It was legal at the time, but not considered good business, at least ethically.
But even after the board of directors balked at the idea, saying a study would take at least two months, Jobs fired back.
“You brought me here to fix this thing, and people are the key… Guys, if you don’t want to do this, I’m not coming back on Monday.
Because I’ve got thousands of key decisions to make that are far more difficult than this, and if you can’t throw your support behind this kind of decision, I will fail.
So if you can’t do this, I’m out of here, and you can blame it on me, you can say, ‘Steve wasn’t up for the job.'”
The board gave Jobs what he wanted. But Jobs didn’t stop there: The next day, he demanded all the board members resign, “or else I’m going to resign and not come back on Monday.”
He said all the board members had to go, except for Ed Woolard, and that’s exactly what happened.
By being able to choose his own board members — and act independently from them — he had the power to control Apple’s next projects, which made it possible for gadgets like the iPod to exist.
Jobs detested anyone who was ready to make compromises to get a product out on time and on budget.
He found adequacy to be “morally appalling.” Jobs’ goal for Apple was never to simply beat competitors, or even to make money: it was to make the greatest product possible, “or even a little greater.”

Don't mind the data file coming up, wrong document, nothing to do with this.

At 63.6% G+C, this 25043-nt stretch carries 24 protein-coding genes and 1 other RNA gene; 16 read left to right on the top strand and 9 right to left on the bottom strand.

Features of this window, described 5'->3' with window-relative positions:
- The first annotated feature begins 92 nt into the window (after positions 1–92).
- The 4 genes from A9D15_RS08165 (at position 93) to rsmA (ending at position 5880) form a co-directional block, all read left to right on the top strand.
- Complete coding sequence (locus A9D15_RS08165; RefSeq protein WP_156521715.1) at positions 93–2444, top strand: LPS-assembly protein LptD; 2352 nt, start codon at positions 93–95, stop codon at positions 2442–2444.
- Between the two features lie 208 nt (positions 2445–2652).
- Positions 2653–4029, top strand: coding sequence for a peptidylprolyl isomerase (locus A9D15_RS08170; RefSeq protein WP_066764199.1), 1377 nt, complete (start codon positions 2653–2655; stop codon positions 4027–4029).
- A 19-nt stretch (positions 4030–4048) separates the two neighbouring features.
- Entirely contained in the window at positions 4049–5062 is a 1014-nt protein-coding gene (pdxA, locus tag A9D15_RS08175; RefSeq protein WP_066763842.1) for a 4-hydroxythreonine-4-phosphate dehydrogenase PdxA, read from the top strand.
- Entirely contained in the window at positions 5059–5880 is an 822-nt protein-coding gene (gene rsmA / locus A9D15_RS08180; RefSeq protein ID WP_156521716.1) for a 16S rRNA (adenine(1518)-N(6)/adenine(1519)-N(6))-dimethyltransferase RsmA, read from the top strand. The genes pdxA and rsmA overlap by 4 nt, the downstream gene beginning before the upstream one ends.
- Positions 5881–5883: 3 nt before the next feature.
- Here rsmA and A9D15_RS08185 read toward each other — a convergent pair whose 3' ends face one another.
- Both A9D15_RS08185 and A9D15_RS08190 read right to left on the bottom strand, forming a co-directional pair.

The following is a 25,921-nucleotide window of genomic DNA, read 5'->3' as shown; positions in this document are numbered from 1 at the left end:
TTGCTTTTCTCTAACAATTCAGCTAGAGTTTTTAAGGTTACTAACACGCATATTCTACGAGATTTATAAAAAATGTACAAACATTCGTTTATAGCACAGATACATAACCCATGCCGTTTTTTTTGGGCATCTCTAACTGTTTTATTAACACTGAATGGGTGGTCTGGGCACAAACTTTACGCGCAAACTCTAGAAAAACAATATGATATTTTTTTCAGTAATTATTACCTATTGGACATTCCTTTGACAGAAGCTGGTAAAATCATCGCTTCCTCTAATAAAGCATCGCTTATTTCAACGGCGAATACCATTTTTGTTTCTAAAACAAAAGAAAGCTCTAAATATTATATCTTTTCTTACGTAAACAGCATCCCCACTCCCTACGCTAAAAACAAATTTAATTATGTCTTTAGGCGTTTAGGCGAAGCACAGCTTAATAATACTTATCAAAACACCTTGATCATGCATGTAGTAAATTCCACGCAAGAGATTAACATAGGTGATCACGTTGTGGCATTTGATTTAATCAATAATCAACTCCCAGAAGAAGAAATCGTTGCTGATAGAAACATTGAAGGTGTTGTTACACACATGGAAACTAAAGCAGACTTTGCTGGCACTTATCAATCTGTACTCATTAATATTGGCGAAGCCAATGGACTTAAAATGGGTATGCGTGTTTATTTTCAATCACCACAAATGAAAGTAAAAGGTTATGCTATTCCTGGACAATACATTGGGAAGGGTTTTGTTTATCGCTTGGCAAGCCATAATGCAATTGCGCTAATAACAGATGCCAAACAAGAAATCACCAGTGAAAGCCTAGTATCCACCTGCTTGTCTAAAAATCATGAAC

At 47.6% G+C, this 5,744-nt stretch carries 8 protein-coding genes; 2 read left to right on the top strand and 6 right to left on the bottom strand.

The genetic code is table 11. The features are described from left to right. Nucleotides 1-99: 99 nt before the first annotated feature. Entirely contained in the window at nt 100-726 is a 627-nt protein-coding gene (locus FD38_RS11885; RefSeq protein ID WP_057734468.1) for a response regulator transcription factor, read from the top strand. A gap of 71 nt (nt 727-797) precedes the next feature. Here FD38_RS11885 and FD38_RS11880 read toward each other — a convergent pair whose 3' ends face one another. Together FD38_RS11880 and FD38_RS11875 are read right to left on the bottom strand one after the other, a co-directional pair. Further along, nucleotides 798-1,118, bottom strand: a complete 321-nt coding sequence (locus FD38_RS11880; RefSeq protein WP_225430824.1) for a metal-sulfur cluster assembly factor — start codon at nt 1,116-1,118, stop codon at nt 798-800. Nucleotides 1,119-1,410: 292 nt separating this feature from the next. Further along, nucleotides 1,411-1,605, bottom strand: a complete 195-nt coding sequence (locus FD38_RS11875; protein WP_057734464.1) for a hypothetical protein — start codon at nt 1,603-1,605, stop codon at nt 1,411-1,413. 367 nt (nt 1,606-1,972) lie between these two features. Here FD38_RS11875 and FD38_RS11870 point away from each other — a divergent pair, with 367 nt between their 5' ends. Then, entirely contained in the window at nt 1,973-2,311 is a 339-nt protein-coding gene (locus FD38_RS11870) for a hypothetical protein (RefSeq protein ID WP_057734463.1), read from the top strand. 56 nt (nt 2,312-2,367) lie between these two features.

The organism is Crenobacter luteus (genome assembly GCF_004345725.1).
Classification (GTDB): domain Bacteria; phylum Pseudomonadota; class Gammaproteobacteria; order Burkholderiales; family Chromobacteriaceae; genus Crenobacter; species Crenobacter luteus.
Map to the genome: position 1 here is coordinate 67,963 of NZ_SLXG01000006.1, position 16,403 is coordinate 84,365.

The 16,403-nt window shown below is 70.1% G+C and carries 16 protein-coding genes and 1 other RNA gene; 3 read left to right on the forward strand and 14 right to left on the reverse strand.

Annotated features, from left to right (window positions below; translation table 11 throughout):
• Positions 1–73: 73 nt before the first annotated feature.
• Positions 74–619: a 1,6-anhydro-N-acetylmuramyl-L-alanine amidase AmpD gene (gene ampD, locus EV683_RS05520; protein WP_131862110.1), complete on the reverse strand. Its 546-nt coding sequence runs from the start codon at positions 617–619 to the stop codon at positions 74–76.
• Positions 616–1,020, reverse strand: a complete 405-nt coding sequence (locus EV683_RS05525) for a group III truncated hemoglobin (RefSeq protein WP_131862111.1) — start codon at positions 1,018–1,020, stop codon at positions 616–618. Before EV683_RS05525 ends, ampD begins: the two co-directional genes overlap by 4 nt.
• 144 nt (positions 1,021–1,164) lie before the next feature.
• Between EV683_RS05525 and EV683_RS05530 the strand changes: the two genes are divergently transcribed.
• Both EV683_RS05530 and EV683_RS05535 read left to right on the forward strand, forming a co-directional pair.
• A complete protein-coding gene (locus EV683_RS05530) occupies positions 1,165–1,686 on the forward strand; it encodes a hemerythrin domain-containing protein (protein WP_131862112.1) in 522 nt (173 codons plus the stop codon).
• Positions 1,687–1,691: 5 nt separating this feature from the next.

He was demanding about everything:
• When the Macintosh booted up too slowly, he badgered the engineer responsible, equating the situation to a matter of life or death.
• He worked with countless artists and advertising agencies to make sure Apple’s ads had the right feel, and that the imagery and the audio synced up perfectly.
• Of the iPod engineers, he demanded the ability to access any function on the music player with three button presses, and no more.
• He insisted the production process for all Apple computers be shaved down from four months to two.
Each one of these individual decisions could be considered nitpicks, but when put all together, Apple created a cult-like following unlike any other.
Unlike other tech companies that had come and gone, customers and loyal fans felt like Apple put their interests first, and they were, as a result, willing to pay high prices for those products.
“Steve created the only lifestyle brand in the tech industry,” Oracle cofounder Larry Ellison told Jobs’ biographer.
“There are cars people are proud to have — Porsche, Ferrari, Prius — because what I drive says something about me. People feel the same way about an Apple product.”